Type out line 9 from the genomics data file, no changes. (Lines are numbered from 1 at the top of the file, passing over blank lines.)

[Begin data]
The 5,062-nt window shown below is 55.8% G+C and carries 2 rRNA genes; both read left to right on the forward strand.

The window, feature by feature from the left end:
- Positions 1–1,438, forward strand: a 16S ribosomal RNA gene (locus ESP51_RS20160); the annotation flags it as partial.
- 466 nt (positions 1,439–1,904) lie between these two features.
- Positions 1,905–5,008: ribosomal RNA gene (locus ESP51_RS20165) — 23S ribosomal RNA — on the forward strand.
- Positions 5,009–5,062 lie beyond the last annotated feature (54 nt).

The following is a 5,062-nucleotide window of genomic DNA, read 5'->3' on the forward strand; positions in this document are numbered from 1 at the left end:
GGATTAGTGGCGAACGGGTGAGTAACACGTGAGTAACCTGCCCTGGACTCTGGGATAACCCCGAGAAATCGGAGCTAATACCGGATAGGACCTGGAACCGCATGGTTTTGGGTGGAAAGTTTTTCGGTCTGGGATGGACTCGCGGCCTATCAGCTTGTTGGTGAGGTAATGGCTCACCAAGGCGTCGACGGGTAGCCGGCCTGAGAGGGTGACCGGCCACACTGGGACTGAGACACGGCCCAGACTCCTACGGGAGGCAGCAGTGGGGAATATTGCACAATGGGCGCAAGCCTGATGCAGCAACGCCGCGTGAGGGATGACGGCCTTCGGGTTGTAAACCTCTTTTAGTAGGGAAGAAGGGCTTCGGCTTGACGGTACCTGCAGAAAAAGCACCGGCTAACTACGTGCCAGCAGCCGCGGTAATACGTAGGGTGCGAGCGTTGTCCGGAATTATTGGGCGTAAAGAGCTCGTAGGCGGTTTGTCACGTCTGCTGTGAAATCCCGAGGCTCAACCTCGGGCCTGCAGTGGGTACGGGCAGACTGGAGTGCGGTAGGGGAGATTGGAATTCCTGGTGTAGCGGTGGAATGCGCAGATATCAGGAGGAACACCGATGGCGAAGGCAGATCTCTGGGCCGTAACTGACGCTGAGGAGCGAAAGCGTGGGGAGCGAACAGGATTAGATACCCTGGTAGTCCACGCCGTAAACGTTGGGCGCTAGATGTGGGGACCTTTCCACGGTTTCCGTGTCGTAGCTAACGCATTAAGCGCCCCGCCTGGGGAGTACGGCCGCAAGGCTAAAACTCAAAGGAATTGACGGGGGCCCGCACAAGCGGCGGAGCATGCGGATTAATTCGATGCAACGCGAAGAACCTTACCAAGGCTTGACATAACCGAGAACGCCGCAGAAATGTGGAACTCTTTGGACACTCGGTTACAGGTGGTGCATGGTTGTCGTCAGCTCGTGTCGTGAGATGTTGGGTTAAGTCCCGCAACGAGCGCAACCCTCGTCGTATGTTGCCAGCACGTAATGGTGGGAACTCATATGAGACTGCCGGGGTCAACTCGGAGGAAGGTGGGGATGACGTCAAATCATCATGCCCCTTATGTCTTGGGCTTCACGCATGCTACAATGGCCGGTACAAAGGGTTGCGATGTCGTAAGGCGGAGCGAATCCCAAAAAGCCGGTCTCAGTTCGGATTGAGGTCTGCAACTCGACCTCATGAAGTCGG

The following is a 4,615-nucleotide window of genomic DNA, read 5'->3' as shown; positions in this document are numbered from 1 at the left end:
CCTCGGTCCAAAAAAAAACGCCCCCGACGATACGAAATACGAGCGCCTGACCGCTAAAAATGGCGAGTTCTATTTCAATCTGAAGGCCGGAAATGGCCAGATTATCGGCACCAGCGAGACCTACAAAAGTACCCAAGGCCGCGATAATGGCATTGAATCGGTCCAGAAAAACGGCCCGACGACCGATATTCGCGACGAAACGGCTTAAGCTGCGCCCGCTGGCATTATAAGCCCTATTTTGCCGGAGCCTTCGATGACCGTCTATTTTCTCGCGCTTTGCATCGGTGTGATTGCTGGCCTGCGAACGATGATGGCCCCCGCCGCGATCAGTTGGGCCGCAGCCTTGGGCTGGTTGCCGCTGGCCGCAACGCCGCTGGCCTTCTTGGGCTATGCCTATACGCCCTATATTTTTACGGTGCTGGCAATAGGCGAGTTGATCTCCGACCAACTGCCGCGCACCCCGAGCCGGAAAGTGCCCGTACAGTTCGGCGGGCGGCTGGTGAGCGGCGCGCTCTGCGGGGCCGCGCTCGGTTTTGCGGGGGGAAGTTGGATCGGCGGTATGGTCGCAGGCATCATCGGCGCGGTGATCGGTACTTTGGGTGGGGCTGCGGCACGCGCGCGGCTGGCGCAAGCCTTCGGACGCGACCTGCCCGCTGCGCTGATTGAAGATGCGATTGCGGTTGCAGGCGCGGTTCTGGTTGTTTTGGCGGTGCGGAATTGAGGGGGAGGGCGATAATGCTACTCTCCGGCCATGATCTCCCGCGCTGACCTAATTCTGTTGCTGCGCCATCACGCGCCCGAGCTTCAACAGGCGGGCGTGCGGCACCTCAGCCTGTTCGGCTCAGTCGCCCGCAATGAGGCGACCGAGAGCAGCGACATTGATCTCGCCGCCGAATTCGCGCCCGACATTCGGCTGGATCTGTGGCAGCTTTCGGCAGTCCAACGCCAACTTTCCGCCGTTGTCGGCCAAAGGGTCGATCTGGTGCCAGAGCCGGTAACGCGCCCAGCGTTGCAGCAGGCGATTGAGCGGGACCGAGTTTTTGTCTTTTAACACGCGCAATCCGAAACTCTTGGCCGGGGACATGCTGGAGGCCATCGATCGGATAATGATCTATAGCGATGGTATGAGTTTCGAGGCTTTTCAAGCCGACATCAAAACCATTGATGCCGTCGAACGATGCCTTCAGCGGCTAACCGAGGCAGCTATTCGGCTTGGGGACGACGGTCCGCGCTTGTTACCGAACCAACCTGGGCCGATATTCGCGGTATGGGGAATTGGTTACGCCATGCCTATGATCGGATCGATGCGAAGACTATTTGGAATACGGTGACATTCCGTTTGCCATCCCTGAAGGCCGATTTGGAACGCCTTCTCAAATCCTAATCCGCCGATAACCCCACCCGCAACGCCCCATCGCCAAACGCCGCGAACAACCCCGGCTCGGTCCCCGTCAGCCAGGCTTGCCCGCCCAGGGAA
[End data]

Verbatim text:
The following is a 4,615-nucleotide window of genomic DNA, read 5'->3' as shown; positions in this document are numbered from 1 at the left end: